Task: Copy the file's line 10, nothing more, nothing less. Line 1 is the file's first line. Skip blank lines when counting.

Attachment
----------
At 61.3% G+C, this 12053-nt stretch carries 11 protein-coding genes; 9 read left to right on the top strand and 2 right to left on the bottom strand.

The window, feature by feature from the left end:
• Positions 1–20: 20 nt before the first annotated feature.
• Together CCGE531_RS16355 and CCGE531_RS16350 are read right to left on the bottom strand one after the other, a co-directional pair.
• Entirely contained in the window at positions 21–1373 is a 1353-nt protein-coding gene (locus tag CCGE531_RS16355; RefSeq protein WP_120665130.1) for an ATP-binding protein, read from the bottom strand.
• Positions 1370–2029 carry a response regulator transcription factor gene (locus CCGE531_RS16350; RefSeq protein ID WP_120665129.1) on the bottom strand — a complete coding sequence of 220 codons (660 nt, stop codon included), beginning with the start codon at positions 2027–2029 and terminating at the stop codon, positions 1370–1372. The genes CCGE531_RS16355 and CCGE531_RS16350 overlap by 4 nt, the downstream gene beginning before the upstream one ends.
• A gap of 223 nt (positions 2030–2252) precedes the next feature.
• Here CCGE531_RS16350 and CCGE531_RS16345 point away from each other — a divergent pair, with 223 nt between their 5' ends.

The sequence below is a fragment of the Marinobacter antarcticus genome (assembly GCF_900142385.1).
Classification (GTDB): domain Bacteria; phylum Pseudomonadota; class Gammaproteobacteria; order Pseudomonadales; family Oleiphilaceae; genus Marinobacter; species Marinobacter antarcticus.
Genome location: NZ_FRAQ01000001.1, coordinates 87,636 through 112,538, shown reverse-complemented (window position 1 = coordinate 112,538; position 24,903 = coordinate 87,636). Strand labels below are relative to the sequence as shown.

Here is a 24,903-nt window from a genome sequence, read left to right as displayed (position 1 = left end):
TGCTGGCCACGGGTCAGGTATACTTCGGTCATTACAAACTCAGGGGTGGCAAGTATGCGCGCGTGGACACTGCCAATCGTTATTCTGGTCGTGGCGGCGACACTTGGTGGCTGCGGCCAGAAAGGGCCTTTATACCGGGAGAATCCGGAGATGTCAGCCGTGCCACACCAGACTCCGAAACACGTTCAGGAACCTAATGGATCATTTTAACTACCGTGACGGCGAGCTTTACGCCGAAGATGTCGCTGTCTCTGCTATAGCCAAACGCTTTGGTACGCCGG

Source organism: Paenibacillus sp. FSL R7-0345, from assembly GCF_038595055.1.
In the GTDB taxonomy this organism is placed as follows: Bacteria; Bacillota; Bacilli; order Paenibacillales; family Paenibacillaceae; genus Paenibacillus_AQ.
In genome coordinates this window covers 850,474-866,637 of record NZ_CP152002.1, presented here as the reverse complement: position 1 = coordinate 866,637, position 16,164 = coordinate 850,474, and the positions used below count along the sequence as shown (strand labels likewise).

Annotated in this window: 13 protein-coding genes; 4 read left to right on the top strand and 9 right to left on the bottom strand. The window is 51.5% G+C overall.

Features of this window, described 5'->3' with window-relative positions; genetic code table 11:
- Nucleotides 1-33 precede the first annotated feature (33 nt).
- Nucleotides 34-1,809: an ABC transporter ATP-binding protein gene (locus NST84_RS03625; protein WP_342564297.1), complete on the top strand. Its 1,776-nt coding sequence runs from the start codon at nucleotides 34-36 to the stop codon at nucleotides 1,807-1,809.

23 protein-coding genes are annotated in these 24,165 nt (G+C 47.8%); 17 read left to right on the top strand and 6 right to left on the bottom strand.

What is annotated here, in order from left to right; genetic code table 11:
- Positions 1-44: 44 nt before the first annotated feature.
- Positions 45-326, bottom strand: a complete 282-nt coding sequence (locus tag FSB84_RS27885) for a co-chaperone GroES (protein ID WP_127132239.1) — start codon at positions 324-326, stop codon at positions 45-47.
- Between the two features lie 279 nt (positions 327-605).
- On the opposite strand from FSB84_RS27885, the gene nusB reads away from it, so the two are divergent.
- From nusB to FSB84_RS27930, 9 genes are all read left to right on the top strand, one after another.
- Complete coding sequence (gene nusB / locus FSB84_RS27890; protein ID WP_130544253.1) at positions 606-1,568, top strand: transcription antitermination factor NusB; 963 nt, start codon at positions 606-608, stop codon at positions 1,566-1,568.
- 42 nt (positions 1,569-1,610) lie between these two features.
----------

Classification (GTDB): domain Bacteria; phylum Pseudomonadota; class Gammaproteobacteria; order Pseudomonadales; family Oleiphilaceae; genus Marinobacter; species Marinobacter antarcticus.